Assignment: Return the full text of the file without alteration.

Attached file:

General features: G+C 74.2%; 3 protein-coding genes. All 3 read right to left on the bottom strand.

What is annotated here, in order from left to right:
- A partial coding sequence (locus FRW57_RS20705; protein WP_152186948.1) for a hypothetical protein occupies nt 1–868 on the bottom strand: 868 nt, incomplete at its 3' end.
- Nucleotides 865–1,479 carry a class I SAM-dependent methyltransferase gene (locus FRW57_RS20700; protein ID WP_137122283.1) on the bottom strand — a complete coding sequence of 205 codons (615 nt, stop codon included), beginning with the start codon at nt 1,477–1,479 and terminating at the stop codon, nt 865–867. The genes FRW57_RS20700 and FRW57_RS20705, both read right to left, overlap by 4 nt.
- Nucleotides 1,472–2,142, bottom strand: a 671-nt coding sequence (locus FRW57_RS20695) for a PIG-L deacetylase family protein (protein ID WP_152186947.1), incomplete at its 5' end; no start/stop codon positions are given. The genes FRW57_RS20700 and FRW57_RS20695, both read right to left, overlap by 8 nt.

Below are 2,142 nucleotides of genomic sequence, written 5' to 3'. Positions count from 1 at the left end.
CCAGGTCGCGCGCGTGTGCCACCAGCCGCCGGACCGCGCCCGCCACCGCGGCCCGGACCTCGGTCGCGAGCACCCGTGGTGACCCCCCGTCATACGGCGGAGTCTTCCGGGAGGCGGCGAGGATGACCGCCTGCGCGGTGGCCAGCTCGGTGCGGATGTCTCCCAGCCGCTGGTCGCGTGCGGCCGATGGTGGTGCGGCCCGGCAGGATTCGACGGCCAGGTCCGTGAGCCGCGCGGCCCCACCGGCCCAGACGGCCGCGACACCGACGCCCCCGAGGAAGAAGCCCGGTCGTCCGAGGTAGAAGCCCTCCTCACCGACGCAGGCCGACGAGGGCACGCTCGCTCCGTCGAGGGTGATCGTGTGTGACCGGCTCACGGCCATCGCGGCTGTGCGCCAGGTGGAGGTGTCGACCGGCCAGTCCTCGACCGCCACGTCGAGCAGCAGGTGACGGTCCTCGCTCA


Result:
General features: G+C 74.2%; 3 protein-coding genes. All 3 read right to left on the bottom strand.

What is annotated here, in order from left to right:
- A partial coding sequence (locus FRW57_RS20705; protein WP_152186948.1) for a hypothetical protein occupies nt 1–868 on the bottom strand: 868 nt, incomplete at its 3' end.
- Nucleotides 865–1,479 carry a class I SAM-dependent methyltransferase gene (locus FRW57_RS20700; protein ID WP_137122283.1) on the bottom strand — a complete coding sequence of 205 codons (615 nt, stop codon included), beginning with the start codon at nt 1,477–1,479 and terminating at the stop codon, nt 865–867. The genes FRW57_RS20700 and FRW57_RS20705, both read right to left, overlap by 4 nt.
- Nucleotides 1,472–2,142, bottom strand: a 671-nt coding sequence (locus FRW57_RS20695) for a PIG-L deacetylase family protein (protein ID WP_152186947.1), incomplete at its 5' end; no start/stop codon positions are given. The genes FRW57_RS20700 and FRW57_RS20695, both read right to left, overlap by 8 nt.

Below are 2,142 nucleotides of genomic sequence, written 5' to 3'. Positions count from 1 at the left end.
CCAGGTCGCGCGCGTGTGCCACCAGCCGCCGGACCGCGCCCGCCACCGCGGCCCGGACCTCGGTCGCGAGCACCCGTGGTGACCCCCCGTCATACGGCGGAGTCTTCCGGGAGGCGGCGAGGATGACCGCCTGCGCGGTGGCCAGCTCGGTGCGGATGTCTCCCAGCCGCTGGTCGCGTGCGGCCGATGGTGGTGCGGCCCGGCAGGATTCGACGGCCAGGTCCGTGAGCCGCGCGGCCCCACCGGCCCAGACGGCCGCGACACCGACGCCCCCGAGGAAGAAGCCCGGTCGTCCGAGGTAGAAGCCCTCCTCACCGACGCAGGCCGACGAGGGCACGCTCGCTCCGTCGAGGGTGATCGTGTGTGACCGGCTCACGGCCATCGCGGCTGTGCGCCAGGTGGAGGTGTCGACCGGCCAGTCCTCGACCGCCACGTCGAGCAGCAGGTGACGGTCCTCGCTCA